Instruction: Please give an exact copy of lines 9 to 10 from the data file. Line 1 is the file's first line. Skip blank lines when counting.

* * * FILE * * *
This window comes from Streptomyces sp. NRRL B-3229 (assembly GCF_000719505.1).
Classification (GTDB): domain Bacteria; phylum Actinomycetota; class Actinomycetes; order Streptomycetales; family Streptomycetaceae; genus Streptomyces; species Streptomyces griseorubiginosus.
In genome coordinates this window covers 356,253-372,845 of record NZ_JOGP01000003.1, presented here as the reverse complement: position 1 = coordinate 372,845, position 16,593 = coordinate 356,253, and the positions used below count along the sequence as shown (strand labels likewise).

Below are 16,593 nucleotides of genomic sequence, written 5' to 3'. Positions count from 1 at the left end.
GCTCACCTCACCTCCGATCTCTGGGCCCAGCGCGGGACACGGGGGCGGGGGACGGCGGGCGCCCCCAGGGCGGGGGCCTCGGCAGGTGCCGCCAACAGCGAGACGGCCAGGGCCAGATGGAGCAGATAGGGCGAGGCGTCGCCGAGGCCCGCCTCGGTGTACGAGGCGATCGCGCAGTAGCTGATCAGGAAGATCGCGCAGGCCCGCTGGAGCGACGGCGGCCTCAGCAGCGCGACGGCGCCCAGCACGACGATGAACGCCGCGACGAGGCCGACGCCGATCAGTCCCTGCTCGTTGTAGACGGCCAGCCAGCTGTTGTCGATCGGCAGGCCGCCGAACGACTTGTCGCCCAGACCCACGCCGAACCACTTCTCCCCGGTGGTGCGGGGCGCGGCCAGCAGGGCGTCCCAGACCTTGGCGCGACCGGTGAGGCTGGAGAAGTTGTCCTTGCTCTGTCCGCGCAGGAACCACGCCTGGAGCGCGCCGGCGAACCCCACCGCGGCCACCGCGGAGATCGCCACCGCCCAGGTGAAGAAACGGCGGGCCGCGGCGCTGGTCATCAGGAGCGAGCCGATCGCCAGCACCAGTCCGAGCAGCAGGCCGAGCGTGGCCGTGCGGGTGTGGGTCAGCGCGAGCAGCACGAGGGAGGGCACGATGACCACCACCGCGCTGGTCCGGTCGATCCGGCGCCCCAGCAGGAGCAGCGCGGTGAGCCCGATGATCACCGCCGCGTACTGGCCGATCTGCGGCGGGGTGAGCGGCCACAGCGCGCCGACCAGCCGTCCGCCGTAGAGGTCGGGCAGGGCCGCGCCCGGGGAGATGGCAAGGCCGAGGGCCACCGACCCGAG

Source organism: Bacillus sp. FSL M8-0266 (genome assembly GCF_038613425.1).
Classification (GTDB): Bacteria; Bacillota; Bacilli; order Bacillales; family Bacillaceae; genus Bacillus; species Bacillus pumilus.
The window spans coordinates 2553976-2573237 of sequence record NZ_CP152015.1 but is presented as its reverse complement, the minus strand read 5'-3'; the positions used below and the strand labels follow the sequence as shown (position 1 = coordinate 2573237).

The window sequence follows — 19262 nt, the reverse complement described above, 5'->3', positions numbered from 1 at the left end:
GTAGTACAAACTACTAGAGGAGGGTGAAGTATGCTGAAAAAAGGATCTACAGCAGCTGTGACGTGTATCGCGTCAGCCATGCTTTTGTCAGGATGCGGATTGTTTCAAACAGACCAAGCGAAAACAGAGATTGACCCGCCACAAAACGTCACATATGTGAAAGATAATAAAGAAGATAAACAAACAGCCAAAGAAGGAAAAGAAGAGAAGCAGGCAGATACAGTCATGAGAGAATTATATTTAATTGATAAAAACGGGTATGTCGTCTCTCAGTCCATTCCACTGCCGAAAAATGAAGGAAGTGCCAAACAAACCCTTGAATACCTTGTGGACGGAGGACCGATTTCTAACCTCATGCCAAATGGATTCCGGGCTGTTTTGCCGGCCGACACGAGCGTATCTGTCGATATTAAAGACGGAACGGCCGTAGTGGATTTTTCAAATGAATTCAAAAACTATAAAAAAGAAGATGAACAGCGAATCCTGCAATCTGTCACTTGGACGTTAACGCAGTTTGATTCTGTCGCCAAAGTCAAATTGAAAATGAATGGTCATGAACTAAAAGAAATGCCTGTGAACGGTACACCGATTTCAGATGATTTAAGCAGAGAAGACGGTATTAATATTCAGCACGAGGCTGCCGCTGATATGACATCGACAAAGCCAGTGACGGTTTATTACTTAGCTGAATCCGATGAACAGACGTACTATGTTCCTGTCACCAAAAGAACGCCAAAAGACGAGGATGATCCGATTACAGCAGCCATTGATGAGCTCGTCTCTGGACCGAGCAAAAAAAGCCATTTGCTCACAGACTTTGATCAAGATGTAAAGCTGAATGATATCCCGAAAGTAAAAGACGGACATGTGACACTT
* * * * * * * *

The window sequence follows — 19262 nt, the reverse complement described above, 5'->3', positions numbered from 1 at the left end:
GTAGTACAAACTACTAGAGGAGGGTGAAGTATGCTGAAAAAAGGATCTACAGCAGCTGTGACGTGTATCGCGTCAGCCATGCTTTTGTCAGGATGCGGATTGTTTCAAACAGACCAAGCGAAAACAGAGATTGACCCGCCACAAAACGTCACATATGTGAAAGATAATAAAGAAGATAAACAAACAGCCAAAGAAGGAAAAGAAGAGAAGCAGGCAGATACAGTCATGAGAGAATTATATTTAATTGATAAAAACGGGTATGTCGTCTCTCAGTCCATTCCACTGCCGAAAAATGAAGGAAGTGCCAAACAAACCCTTGAATACCTTGTGGACGGAGGACCGATTTCTAACCTCATGCCAAATGGATTCCGGGCTGTTTTGCCGGCCGACACGAGCGTATCTGTCGATATTAAAGACGGAACGGCCGTAGTGGATTTTTCAAATGAATTCAAAAACTATAAAAAAGAAGATGAACAGCGAATCCTGCAATCTGTCACTTGGACGTTAACGCAGTTTGATTCTGTCGCCAAAGTCAAATTGAAAATGAATGGTCATGAACTAAAAGAAATGCCTGTGAACGGTACACCGATTTCAGATGATTTAAGCAGAGAAGACGGTATTAATATTCAGCACGAGGCTGCCGCTGATATGACATCGACAAAGCCAGTGACGGTTTATTACTTAGCTGAATCCGATGAACAGACGTACTATGTTCCTGTCACCAAAAGAACGCCAAAAGACGAGGATGATCCGATTACAGCAGCCATTGATGAGCTCGTCTCTGGACCGAGCAAAAAAAGCCATTTGCTCACAGACTTTGATCAAGATGTAAAGCTGAATGATATCCCGAAAGTAAAAGACGGACATGTGACACTT